To give you the best possible experience, this site uses cookies. Using your site means your agree to our use of cookies. We have published a new cookies policy, which you should need to find out more about the cookies we use. View Cookies Policy.

No product at this time

Our Latest News

Can different systems be used simultaneously for GPS signals? What happens if multiple systems are used at the same time?

Can different systems be used simultaneously for GPS signals? What happens if multiple systems are used at the same time?

Can different systems be used simultaneously for GPS signals?

Yes, different Global Navigation Satellite Systems (GNSS) can be used simultaneously for GPS signals. Modern GNSS receivers are often designed to be multi-constellation, meaning they can receive and process signals from multiple satellite systems at the same time. The main GNSS systems include:

  1. GPS (Global Positioning System) - United States
  2. GLONASS (Global Navigation Satellite System) - Russia
  3. Galileo - European Union
  4. BeiDou - China

Additionally, there are regional systems such as:

  • QZSS (Quasi-Zenith Satellite System) - Japan
  • IRNSS (Indian Regional Navigation Satellite System) - India 

Multiple systems are used at the same time -

When multiple GNSS systems are used simultaneously, the GNSS receiver combines signals from all available satellites to improve the overall positioning performance. Here’s what happens in more detail:

1. Signal Reception and Processing

The receiver captures signals from all visible satellites across the different GNSS constellations (e.g., GPS, GLONASS, Galileo, BeiDou). Each GNSS system transmits on different frequencies and with unique signal structures, so the receiver's hardware and software must be capable of demodulating and processing these diverse signals.

2. Determining Satellite Positions

The receiver uses the data transmitted by each satellite to calculate their precise positions in space. Each GNSS system provides ephemeris data that describes the satellite orbits, which the receiver uses to compute where each satellite is at any given moment.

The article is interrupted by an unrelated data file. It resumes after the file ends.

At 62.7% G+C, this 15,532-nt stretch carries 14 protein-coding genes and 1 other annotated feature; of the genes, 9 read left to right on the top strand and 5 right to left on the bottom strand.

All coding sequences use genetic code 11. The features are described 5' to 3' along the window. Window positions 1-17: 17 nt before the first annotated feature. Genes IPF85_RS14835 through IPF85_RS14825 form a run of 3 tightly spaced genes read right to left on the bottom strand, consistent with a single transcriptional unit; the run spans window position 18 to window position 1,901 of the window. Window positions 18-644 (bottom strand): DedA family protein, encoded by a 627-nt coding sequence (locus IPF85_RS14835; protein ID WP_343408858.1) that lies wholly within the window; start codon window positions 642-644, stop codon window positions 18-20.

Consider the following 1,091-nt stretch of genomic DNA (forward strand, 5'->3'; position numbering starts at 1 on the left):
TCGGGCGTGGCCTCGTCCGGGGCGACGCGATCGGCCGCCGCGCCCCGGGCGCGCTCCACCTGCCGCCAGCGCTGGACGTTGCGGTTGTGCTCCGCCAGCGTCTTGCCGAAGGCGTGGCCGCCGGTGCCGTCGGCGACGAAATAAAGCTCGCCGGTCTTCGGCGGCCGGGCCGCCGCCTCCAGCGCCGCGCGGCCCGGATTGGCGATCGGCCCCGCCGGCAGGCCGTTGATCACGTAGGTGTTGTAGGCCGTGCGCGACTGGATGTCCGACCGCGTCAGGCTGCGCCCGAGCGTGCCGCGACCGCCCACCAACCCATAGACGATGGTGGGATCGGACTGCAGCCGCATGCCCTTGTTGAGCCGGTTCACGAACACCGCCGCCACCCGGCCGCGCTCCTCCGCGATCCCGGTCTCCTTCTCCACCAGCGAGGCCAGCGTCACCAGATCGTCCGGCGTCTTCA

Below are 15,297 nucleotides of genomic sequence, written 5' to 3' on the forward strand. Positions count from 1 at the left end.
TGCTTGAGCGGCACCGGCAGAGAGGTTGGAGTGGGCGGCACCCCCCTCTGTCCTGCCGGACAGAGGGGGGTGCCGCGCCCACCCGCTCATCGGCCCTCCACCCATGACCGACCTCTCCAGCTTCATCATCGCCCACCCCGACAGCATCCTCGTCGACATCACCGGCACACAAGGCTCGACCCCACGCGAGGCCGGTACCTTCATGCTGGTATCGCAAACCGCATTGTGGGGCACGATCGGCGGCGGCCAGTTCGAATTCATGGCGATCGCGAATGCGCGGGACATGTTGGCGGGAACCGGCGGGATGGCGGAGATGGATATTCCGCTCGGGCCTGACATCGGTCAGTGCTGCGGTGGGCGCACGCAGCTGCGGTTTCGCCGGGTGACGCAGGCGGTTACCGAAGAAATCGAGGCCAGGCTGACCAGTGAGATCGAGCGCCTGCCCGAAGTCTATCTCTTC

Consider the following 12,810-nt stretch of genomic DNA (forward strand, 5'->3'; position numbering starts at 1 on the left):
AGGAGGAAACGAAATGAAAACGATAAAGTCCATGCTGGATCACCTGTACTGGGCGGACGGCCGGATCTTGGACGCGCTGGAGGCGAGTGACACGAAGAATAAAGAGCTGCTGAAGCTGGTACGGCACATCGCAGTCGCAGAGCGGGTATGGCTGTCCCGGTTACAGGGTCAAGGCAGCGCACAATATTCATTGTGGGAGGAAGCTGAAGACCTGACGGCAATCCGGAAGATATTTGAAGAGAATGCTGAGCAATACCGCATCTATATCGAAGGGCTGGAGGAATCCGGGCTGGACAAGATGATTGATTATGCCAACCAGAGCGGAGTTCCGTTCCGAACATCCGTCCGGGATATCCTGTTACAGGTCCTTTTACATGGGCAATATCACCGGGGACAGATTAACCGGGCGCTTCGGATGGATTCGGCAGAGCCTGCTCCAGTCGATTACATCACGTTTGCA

3. Time Synchronization

Each GNSS system has its own time standard:

  • GPS uses GPS Time
  • Galileo uses Galileo System Time
  • BeiDou uses BeiDou Time

The receiver must synchronize these different time standards to a common reference time. This is crucial because accurate time synchronization is necessary for precise distance measurements from satellites to the receiver.

4. Position Calculation

Using the positions of the satellites and the synchronized time information, the receiver calculates its distance to each satellite based on the time it takes for the signals to travel from the satellites to the receiver. This process is known as trilateration.

5. Coordinate Transformation

Different GNSS systems may use slightly different coordinate systems (geodetic datums). The receiver converts all positions to a common reference frame (usually WGS 84) to ensure consistency in the position fix.

6. Data Fusion

The receiver combines the data from all available satellites using advanced algorithms. This fusion process enhances the accuracy and reliability of the position fix. The algorithms take into account factors such as:

  • Signal quality and strength
  • Satellite geometry (the spatial arrangement of satellites)
  • Atmospheric conditions affecting signal propagation (e.g., ionospheric and tropospheric delays)
  • Multipath effects (signal reflections causing errors)

7. Error Correction

By using signals from multiple GNSS systems, the receiver can apply various error correction techniques more effectively. This includes corrections for clock errors, ephemeris errors, and atmospheric delays. Differential correction methods, like those provided by Satellite-Based Augmentation Systems (SBAS), can further improve accuracy.

8. Output Position Fix

The result of this complex process is a highly accurate and reliable position fix, which the receiver outputs to the user or application. The accuracy can be significantly better than using a single GNSS system alone, often achieving meter-level or even centimeter-level precision with high-quality receivers and correction services.

Practical Outcomes

  • Increased Accuracy: More satellites mean more reference points, leading to a more precise position fix.
  • Enhanced Reliability: If some satellites are blocked or signals are degraded (e.g., in urban canyons or under dense foliage), the receiver can still use other satellites to maintain a position fix.
  • Better Coverage: Different GNSS systems have different satellite distributions, improving overall coverage and reducing the likelihood of losing signals.
  • Faster Time to First Fix (TTFF): Access to more satellites can reduce the time required to obtain an initial position fix when the receiver is first turned on.


Using multiple GNSS systems simultaneously is highly beneficial and has become a standard practice in modern GNSS receivers. The integration of signals from different systems enhances accuracy, reliability, and coverage, making it possible to achieve more precise and dependable positioning even in challenging environments.

    Leave a Reply